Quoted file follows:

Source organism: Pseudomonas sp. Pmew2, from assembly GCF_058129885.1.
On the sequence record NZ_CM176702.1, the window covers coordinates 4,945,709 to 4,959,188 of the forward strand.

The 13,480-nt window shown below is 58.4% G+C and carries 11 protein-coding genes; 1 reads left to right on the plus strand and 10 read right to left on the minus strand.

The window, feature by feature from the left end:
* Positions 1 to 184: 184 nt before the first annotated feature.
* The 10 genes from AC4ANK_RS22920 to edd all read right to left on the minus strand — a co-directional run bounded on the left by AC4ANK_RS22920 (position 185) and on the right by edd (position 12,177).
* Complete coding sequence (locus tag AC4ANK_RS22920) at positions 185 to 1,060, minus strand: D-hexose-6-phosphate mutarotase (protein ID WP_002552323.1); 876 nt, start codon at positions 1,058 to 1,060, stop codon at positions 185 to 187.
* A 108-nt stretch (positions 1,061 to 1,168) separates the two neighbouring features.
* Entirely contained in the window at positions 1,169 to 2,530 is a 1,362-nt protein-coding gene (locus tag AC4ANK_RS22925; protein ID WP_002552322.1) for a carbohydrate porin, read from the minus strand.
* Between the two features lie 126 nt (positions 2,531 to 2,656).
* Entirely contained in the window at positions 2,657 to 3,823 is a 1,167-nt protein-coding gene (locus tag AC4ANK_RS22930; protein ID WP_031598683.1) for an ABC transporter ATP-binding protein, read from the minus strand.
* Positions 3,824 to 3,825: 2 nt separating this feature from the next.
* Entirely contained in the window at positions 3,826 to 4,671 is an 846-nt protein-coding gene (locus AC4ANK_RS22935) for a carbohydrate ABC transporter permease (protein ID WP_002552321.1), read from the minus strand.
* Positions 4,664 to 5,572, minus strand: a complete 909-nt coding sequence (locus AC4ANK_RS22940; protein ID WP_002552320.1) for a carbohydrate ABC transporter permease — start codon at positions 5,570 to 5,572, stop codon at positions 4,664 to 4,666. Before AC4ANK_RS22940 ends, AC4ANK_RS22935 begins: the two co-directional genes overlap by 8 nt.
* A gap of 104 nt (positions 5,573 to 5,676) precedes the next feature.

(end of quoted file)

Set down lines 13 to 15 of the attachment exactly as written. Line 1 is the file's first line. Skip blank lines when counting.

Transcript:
* Entirely contained in the window at positions 3,826 to 4,671 is an 846-nt protein-coding gene (locus AC4ANK_RS22935) for a carbohydrate ABC transporter permease (protein ID WP_002552321.1), read from the minus strand.
* Positions 4,664 to 5,572, minus strand: a complete 909-nt coding sequence (locus AC4ANK_RS22940; protein ID WP_002552320.1) for a carbohydrate ABC transporter permease — start codon at positions 5,570 to 5,572, stop codon at positions 4,664 to 4,666. Before AC4ANK_RS22940 ends, AC4ANK_RS22935 begins: the two co-directional genes overlap by 8 nt.
* A gap of 104 nt (positions 5,573 to 5,676) precedes the next feature.